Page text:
Snapping the book shut, I replaced it in the envelope. Still rationalizing, I decided there was no reason to panic, get angry or feel hurt. Rex was simply imposing his style on me. Yes, that was it! Lots of quibbling about word choice and sentence structure, grammar stuff I could ignore if I chose to. (Okay, I was a tad mad that he thought he had to nit-pick like this with me, an English teacher just like him.)
You’ve no doubt intuited what I found when I finally sat down and studied Rex’s careful, clear responses to my years of hard work. Oh, there were nit-picks, all right: embarrassing errors my closest proofreading hadn’t found. But the vast majority of his comments concerned faulty motives; character contradictions; plot lapses; inconsistent details, i.e., substantive failures to satisfy the reader’s expectations and enforce the rules of my own story. He’d let me know I simply hadn’t yet delivered the goods.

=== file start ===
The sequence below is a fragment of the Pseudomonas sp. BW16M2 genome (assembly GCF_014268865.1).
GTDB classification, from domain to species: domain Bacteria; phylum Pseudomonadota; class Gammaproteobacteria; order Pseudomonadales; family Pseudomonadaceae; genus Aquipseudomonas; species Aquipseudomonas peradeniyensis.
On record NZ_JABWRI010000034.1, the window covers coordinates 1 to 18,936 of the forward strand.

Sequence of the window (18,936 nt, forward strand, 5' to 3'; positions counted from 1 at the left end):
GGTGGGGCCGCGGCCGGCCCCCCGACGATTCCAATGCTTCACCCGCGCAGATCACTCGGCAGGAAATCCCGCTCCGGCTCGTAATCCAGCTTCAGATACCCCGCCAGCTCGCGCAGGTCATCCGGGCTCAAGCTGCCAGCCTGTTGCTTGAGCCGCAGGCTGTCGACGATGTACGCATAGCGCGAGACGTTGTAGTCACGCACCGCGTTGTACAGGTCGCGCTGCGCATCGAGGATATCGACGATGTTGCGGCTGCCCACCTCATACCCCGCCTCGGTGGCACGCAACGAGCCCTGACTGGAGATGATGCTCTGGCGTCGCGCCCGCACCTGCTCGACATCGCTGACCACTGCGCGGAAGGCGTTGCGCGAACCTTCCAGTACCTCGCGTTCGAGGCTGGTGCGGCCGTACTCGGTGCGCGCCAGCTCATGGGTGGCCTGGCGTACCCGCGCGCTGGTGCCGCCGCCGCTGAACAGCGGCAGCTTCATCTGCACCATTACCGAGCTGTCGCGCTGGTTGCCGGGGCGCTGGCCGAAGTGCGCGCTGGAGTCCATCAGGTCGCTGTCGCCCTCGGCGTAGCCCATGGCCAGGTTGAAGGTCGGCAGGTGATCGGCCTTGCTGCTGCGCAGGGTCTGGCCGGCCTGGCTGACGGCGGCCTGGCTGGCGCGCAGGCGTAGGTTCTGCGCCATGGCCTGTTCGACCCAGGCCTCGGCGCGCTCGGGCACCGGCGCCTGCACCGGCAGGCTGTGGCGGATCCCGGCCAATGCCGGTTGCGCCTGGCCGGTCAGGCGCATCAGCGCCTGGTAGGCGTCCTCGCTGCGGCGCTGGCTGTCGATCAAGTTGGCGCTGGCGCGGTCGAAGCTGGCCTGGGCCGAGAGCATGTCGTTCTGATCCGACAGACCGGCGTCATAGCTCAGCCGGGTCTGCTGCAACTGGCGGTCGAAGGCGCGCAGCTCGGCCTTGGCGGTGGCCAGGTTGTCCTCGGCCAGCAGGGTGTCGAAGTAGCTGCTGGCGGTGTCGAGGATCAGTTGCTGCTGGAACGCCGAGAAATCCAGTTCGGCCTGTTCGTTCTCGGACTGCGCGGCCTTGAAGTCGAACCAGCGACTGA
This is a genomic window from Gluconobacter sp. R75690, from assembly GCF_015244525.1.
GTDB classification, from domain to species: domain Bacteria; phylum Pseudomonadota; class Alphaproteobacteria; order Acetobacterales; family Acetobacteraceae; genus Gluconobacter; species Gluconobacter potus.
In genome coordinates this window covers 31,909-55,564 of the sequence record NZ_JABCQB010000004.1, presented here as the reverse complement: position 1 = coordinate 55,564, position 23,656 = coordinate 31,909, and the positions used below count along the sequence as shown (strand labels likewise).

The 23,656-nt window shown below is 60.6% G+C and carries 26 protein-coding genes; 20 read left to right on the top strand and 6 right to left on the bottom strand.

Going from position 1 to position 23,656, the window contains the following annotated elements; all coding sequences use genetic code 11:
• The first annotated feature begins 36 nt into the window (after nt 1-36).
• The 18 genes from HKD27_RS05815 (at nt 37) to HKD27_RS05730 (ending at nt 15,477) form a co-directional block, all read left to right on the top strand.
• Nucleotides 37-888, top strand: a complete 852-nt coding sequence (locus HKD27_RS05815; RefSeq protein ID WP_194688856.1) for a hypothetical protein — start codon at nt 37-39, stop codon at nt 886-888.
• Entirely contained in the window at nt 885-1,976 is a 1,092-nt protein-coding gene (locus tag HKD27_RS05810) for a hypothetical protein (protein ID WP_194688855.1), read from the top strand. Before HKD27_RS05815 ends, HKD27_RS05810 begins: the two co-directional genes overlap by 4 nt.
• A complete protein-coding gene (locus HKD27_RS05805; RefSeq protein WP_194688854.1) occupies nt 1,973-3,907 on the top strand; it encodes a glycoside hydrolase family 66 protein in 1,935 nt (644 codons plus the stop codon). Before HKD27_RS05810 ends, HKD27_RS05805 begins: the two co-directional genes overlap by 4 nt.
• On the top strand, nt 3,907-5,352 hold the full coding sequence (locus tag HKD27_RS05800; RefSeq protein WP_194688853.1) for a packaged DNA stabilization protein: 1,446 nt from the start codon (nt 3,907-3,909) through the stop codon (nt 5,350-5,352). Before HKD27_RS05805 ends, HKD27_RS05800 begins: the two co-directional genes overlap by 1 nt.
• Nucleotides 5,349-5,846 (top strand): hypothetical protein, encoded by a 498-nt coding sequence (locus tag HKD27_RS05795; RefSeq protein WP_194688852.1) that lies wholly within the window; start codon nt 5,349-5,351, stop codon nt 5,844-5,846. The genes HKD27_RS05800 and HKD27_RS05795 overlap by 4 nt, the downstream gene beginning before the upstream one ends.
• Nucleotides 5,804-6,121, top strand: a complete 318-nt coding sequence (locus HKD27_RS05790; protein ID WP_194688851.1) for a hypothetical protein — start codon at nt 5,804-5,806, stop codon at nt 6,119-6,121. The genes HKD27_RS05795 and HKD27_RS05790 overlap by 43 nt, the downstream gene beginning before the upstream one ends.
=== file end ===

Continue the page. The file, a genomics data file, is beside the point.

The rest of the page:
It hit me what I’d done: I’d fantasized that the manuscript I’d sent him was nearly ready to submit to agents or publishers. (How we writers delude ourselves.) At this point I laid down the gauntlet; I wanted to hug him for not letting me deliver the child prematurely; it was clear it would not have thrived in the hard, cruel world of demanding readers, prospective publishers and agents.